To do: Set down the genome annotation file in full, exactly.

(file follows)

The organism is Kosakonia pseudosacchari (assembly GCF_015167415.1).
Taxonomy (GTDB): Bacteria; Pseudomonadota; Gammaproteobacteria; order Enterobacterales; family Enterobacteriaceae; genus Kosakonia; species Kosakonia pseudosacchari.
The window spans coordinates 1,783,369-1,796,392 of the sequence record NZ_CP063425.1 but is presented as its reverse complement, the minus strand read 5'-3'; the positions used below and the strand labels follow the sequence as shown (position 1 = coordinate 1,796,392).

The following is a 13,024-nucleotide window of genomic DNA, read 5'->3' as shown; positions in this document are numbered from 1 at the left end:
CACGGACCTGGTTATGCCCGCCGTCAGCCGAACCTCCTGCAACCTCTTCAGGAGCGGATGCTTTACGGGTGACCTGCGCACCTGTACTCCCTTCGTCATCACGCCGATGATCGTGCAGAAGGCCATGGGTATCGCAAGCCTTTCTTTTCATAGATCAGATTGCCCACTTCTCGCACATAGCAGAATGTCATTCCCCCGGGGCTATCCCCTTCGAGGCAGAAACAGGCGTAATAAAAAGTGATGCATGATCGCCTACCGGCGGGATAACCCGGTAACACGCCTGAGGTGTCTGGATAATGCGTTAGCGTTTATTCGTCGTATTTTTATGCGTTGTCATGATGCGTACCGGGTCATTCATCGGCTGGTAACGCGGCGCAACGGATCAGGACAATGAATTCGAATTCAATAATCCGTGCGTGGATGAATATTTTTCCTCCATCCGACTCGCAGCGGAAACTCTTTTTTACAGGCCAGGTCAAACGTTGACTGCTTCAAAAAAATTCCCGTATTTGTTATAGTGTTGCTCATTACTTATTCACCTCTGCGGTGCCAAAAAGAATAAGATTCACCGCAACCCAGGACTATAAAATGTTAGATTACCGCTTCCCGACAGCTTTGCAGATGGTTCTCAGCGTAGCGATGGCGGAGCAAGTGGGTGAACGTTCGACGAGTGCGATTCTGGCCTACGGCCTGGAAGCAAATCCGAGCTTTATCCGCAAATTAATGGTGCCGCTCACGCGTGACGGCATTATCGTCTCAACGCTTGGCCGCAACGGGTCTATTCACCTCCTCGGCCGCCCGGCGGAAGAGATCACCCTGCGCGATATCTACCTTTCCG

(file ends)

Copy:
The organism is Kosakonia pseudosacchari (assembly GCF_015167415.1).
Taxonomy (GTDB): Bacteria; Pseudomonadota; Gammaproteobacteria; order Enterobacterales; family Enterobacteriaceae; genus Kosakonia; species Kosakonia pseudosacchari.
The window spans coordinates 1,783,369-1,796,392 of the sequence record NZ_CP063425.1 but is presented as its reverse complement, the minus strand read 5'-3'; the positions used below and the strand labels follow the sequence as shown (position 1 = coordinate 1,796,392).

The following is a 13,024-nucleotide window of genomic DNA, read 5'->3' as shown; positions in this document are numbered from 1 at the left end:
CACGGACCTGGTTATGCCCGCCGTCAGCCGAACCTCCTGCAACCTCTTCAGGAGCGGATGCTTTACGGGTGACCTGCGCACCTGTACTCCCTTCGTCATCACGCCGATGATCGTGCAGAAGGCCATGGGTATCGCAAGCCTTTCTTTTCATAGATCAGATTGCCCACTTCTCGCACATAGCAGAATGTCATTCCCCCGGGGCTATCCCCTTCGAGGCAGAAACAGGCGTAATAAAAAGTGATGCATGATCGCCTACCGGCGGGATAACCCGGTAACACGCCTGAGGTGTCTGGATAATGCGTTAGCGTTTATTCGTCGTATTTTTATGCGTTGTCATGATGCGTACCGGGTCATTCATCGGCTGGTAACGCGGCGCAACGGATCAGGACAATGAATTCGAATTCAATAATCCGTGCGTGGATGAATATTTTTCCTCCATCCGACTCGCAGCGGAAACTCTTTTTTACAGGCCAGGTCAAACGTTGACTGCTTCAAAAAAATTCCCGTATTTGTTATAGTGTTGCTCATTACTTATTCACCTCTGCGGTGCCAAAAAGAATAAGATTCACCGCAACCCAGGACTATAAAATGTTAGATTACCGCTTCCCGACAGCTTTGCAGATGGTTCTCAGCGTAGCGATGGCGGAGCAAGTGGGTGAACGTTCGACGAGTGCGATTCTGGCCTACGGCCTGGAAGCAAATCCGAGCTTTATCCGCAAATTAATGGTGCCGCTCACGCGTGACGGCATTATCGTCTCAACGCTTGGCCGCAACGGGTCTATTCACCTCCTCGGCCGCCCGGCGGAAGAGATCACCCTGCGCGATATCTACCTTTCCG